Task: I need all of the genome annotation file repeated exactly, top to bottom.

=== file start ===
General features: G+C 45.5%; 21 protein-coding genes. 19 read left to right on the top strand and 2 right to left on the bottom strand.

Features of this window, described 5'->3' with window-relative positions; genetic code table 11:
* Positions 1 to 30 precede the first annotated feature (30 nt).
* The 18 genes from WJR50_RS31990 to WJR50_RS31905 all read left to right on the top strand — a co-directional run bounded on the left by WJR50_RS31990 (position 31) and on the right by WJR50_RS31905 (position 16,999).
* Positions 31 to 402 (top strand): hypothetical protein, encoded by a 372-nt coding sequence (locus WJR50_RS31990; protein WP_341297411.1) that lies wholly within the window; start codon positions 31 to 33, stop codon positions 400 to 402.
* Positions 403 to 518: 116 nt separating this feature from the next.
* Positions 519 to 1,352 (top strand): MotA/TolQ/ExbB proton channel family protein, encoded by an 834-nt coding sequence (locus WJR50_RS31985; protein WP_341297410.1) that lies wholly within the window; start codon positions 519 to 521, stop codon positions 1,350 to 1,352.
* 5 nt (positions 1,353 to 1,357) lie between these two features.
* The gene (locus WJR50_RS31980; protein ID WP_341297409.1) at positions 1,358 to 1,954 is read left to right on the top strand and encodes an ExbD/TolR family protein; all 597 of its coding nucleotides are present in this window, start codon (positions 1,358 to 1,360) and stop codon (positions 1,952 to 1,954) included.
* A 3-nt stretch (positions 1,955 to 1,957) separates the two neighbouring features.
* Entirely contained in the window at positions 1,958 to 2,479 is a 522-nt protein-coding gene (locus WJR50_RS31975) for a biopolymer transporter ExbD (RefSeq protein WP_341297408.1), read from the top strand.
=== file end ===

General features: G+C 45.5%; 21 protein-coding genes. 19 read left to right on the top strand and 2 right to left on the bottom strand.

Features of this window, described 5'->3' with window-relative positions; genetic code table 11:
* Positions 1 to 30 precede the first annotated feature (30 nt).
* The 18 genes from WJR50_RS31990 to WJR50_RS31905 all read left to right on the top strand — a co-directional run bounded on the left by WJR50_RS31990 (position 31) and on the right by WJR50_RS31905 (position 16,999).
* Positions 31 to 402 (top strand): hypothetical protein, encoded by a 372-nt coding sequence (locus WJR50_RS31990; protein WP_341297411.1) that lies wholly within the window; start codon positions 31 to 33, stop codon positions 400 to 402.
* Positions 403 to 518: 116 nt separating this feature from the next.
* Positions 519 to 1,352 (top strand): MotA/TolQ/ExbB proton channel family protein, encoded by an 834-nt coding sequence (locus WJR50_RS31985; protein WP_341297410.1) that lies wholly within the window; start codon positions 519 to 521, stop codon positions 1,350 to 1,352.
* 5 nt (positions 1,353 to 1,357) lie between these two features.
* The gene (locus WJR50_RS31980; protein ID WP_341297409.1) at positions 1,358 to 1,954 is read left to right on the top strand and encodes an ExbD/TolR family protein; all 597 of its coding nucleotides are present in this window, start codon (positions 1,358 to 1,360) and stop codon (positions 1,952 to 1,954) included.
* A 3-nt stretch (positions 1,955 to 1,957) separates the two neighbouring features.
* Entirely contained in the window at positions 1,958 to 2,479 is a 522-nt protein-coding gene (locus WJR50_RS31975) for a biopolymer transporter ExbD (RefSeq protein WP_341297408.1), read from the top strand.